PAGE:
Pediatric bed supply effects on divergence were also apparent. There were 107 HSAs with some pediatric beds, while 112 lacked pediatric beds. The Wilcoxon signed ranks test value was negative and highly significant (z = -3.49, p < 0.0005.) Thus, HSAs with pediatric beds tend to have poorer Medicare-pediatric agreement than HSAs without pediatric beds.
Among the 107 HSAs with pediatric beds, there was a strong negative correlation between pediatric bed supply and Medicare-pediatric divergence (Spearman's rho = -0.52, p < 0.0001). Thus, as per capita pediatric bed supply increased, Medicare-pediatric agreement decreased.
Choropleth maps of divergence level by HSA did not suggest any patterns to us. It did not appear that densely populated areas were any more or less likely to show greater divergence than sparsely populated areas. Neither did the heterogeneity of divergence seem to differ with population density. We also examined maps of divergence patterns within major MSAs, including Los Angeles, Sacramento, San Diego and San Francisco. There did not appear to be any consistent divergence patterns within these areas. For example, there was no clear urban-suburban gradient.
The new HSAPs
Radany and Luft  explored a related question with similar data but different methods. They investigated how representative Medicare patient origin data, and geographies derived from it, might be for small area analyses of other age groups. Using California 1987 discharges, they determined, within hospitals, how similar were the origins of Medicare and non-Medicare patients. Their unit of analysis was ZIP code rather than hospital market area. Separately for 455 hospitals, they ran regression models using the number of Medicare admissions from each ZIP code served by the hospital to predict the number of pediatric admissions from the same ZIP codes. A histogram of the 455 hospital-specific R2 coefficients showed that R2 ranged from nearly 0.0 to nearly 1.0. The distribution was skewed, with 55% of hospitals having an R2 over 0.8. They cautiously concluded that geographic origins of Medicare patients could reasonably represent the origins for other age groups under most circumstances. However their histogram shows a large but unknown number of hospitals in the 0.0 – 0.4 R2 range.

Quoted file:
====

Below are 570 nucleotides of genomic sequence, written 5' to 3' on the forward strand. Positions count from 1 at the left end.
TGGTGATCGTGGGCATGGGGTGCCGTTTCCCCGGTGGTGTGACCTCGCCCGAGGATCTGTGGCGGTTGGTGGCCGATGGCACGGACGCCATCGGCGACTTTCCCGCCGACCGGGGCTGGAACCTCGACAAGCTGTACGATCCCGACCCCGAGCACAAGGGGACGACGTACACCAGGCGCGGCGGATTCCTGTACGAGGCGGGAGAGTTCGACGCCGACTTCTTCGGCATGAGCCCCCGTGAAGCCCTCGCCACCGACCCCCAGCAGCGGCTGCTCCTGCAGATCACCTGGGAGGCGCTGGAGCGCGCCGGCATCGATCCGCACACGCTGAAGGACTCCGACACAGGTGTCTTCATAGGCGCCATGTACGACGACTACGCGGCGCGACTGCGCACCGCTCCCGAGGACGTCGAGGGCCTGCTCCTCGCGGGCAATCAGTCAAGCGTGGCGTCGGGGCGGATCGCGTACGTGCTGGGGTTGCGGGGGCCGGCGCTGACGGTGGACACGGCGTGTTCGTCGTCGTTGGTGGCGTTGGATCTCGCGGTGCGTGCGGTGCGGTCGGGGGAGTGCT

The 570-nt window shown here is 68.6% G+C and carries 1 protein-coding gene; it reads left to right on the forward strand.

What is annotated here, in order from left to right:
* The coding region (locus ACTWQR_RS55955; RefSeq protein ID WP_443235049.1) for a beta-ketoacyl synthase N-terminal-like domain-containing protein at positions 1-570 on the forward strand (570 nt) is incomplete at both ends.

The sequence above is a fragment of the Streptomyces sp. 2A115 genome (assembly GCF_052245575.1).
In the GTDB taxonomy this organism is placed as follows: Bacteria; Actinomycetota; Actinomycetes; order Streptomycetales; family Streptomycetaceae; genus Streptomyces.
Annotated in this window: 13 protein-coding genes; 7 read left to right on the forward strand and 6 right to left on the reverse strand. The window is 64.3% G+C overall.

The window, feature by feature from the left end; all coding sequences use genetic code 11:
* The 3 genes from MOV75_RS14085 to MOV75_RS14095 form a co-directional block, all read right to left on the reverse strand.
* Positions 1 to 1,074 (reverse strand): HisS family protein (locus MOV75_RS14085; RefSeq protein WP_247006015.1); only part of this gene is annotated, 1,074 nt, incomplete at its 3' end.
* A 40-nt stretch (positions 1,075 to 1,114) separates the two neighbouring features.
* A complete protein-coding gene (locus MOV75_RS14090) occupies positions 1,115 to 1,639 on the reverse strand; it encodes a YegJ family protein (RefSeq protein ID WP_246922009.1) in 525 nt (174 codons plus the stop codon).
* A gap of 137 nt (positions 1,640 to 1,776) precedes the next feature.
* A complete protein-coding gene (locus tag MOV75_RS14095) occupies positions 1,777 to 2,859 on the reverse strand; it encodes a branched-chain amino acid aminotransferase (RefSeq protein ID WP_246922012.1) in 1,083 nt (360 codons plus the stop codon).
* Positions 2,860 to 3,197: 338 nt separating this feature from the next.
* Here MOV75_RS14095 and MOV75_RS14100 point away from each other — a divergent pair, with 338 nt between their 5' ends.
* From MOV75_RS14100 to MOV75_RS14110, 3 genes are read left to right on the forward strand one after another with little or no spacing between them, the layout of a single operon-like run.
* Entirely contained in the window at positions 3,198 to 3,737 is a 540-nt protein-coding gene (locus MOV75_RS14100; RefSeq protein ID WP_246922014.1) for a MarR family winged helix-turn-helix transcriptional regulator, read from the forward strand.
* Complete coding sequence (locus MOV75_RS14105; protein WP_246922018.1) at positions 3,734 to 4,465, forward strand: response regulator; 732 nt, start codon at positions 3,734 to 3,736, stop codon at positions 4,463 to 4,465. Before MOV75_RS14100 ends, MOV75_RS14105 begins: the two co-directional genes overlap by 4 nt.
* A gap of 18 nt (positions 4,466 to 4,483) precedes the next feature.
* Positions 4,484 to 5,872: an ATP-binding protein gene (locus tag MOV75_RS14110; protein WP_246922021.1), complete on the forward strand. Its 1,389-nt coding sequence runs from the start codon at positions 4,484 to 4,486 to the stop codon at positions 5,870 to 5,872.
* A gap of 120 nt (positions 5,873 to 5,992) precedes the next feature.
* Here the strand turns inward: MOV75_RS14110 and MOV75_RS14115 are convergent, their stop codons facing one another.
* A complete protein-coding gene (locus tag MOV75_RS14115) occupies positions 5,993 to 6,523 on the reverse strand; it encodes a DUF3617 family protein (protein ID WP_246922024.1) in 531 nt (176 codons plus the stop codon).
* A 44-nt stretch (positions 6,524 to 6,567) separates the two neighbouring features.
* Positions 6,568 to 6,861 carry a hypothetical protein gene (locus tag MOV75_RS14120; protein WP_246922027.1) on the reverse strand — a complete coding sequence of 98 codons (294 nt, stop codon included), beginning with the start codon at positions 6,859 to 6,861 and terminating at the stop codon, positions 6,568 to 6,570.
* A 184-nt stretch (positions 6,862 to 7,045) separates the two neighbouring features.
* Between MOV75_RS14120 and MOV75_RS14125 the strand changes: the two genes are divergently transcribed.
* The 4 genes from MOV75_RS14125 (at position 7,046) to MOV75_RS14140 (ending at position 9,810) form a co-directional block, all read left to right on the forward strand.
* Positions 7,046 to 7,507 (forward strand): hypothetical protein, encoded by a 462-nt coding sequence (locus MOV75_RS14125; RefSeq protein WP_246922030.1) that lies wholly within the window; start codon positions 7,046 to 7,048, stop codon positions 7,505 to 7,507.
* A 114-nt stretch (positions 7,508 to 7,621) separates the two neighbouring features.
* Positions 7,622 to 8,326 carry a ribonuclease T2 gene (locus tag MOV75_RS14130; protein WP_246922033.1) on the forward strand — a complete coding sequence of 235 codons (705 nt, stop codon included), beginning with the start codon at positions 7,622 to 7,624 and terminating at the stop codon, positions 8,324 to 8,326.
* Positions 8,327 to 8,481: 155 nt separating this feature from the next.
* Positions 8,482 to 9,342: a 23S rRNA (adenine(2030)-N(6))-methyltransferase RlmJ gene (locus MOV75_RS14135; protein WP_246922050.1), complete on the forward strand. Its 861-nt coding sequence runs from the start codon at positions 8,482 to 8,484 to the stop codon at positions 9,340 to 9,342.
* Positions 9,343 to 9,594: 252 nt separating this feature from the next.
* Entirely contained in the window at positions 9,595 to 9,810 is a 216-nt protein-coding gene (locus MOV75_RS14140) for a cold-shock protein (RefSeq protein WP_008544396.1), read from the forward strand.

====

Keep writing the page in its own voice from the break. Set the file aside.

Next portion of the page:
Whereas Radany and Luft asked the question, could Medicare data be used to construct HSAs suitable for all age groups, we have asked, do the HSAs so derived fit pediatric admission patterns. The answer is not very well, at least for one state and one year. While the correlation between California Medicare and pediatric localization indices is strong and positive, the HSAs for California do not fit pediatric patient origin data as well as they do Medicare data. The degree of 'fit' also ranges much more widely for pediatric discharges. For some HSAs the localization is zero, while for others the pediatric localization actually exceeds the Medicare localization by a wide margin.
We have considered two possible reasons for the weaker overall pediatric localization and wider range of fit for pediatric data. The first possibility is that there is a much smaller volume of non-newborn pediatric discharges than Medicare discharges. There were many millions of total Medicare discharges spread over the 217 HSAs, compared to only 271,951 pediatric cases. It might be that stochastic variation among very low volume HSAs widens pediatric localization index range on the low-volume end. However, plots and statistical analyses suggest that this is not the case. HSAs with both high and low pediatric volumes contribute to the wide range at both ends of the localization index scale.
The more likely reason for poorer fit of pediatric patients to Medicare-based HSAs is that pediatric inpatient services are organized differently from inpatient services used by seniors in California. The presence of a children's hospital within a traditional HSA is clearly associated with high pediatric localization. Having a children's hospital also appears to contribute to pediatric-Medicare divergence. Five of the six traditional HSAs containing children's hospitals had higher localization for pediatric than Medicare discharges. The logical interpretation is that if an area has a children's hospital, the children of that area are much more likely to use the local point of service.
However, because very few service areas have children's hospitals, the presence or absence of a children's hospital explains very little of the overall divergence between Medicare and pediatric localization. Therefore, we examined a different measure of inpatient service organization – pediatric bed supply per capita. The pattern was clear. Traditional HSAs with pediatric beds have higher pediatric indices and greater divergence from Medicare indices than areas lacking pediatric beds. Also, as per capita pediatric bed supply increased so did divergence.